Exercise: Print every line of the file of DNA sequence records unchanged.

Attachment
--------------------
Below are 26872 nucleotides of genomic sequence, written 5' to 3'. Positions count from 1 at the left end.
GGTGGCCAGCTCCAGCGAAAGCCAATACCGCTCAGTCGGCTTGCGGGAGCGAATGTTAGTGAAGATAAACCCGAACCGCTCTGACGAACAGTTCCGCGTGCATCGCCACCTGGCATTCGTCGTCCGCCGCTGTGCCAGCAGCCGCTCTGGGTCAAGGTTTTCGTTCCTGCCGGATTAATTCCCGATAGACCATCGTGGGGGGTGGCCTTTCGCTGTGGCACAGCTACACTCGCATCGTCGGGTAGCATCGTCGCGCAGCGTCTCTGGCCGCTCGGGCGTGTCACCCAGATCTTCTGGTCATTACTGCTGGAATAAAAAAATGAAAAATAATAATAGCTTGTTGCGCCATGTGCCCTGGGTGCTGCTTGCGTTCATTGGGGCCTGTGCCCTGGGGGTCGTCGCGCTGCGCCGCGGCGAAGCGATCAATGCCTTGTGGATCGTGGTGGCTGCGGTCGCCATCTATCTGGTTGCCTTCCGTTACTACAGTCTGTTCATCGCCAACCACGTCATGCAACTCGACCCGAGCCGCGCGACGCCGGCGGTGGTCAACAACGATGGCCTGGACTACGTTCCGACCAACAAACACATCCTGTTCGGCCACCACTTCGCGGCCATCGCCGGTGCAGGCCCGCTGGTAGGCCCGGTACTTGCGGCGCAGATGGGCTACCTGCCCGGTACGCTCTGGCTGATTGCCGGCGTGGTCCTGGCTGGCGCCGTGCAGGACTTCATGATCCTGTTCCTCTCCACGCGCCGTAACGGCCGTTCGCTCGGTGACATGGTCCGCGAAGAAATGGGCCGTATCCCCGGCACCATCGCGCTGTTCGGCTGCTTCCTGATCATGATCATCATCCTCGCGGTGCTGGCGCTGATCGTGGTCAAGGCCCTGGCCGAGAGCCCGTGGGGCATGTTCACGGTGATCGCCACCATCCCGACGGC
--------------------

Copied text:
Below are 26872 nucleotides of genomic sequence, written 5' to 3'. Positions count from 1 at the left end.
GGTGGCCAGCTCCAGCGAAAGCCAATACCGCTCAGTCGGCTTGCGGGAGCGAATGTTAGTGAAGATAAACCCGAACCGCTCTGACGAACAGTTCCGCGTGCATCGCCACCTGGCATTCGTCGTCCGCCGCTGTGCCAGCAGCCGCTCTGGGTCAAGGTTTTCGTTCCTGCCGGATTAATTCCCGATAGACCATCGTGGGGGGTGGCCTTTCGCTGTGGCACAGCTACACTCGCATCGTCGGGTAGCATCGTCGCGCAGCGTCTCTGGCCGCTCGGGCGTGTCACCCAGATCTTCTGGTCATTACTGCTGGAATAAAAAAATGAAAAATAATAATAGCTTGTTGCGCCATGTGCCCTGGGTGCTGCTTGCGTTCATTGGGGCCTGTGCCCTGGGGGTCGTCGCGCTGCGCCGCGGCGAAGCGATCAATGCCTTGTGGATCGTGGTGGCTGCGGTCGCCATCTATCTGGTTGCCTTCCGTTACTACAGTCTGTTCATCGCCAACCACGTCATGCAACTCGACCCGAGCCGCGCGACGCCGGCGGTGGTCAACAACGATGGCCTGGACTACGTTCCGACCAACAAACACATCCTGTTCGGCCACCACTTCGCGGCCATCGCCGGTGCAGGCCCGCTGGTAGGCCCGGTACTTGCGGCGCAGATGGGCTACCTGCCCGGTACGCTCTGGCTGATTGCCGGCGTGGTCCTGGCTGGCGCCGTGCAGGACTTCATGATCCTGTTCCTCTCCACGCGCCGTAACGGCCGTTCGCTCGGTGACATGGTCCGCGAAGAAATGGGCCGTATCCCCGGCACCATCGCGCTGTTCGGCTGCTTCCTGATCATGATCATCATCCTCGCGGTGCTGGCGCTGATCGTGGTCAAGGCCCTGGCCGAGAGCCCGTGGGGCATGTTCACGGTGATCGCCACCATCCCGACGGC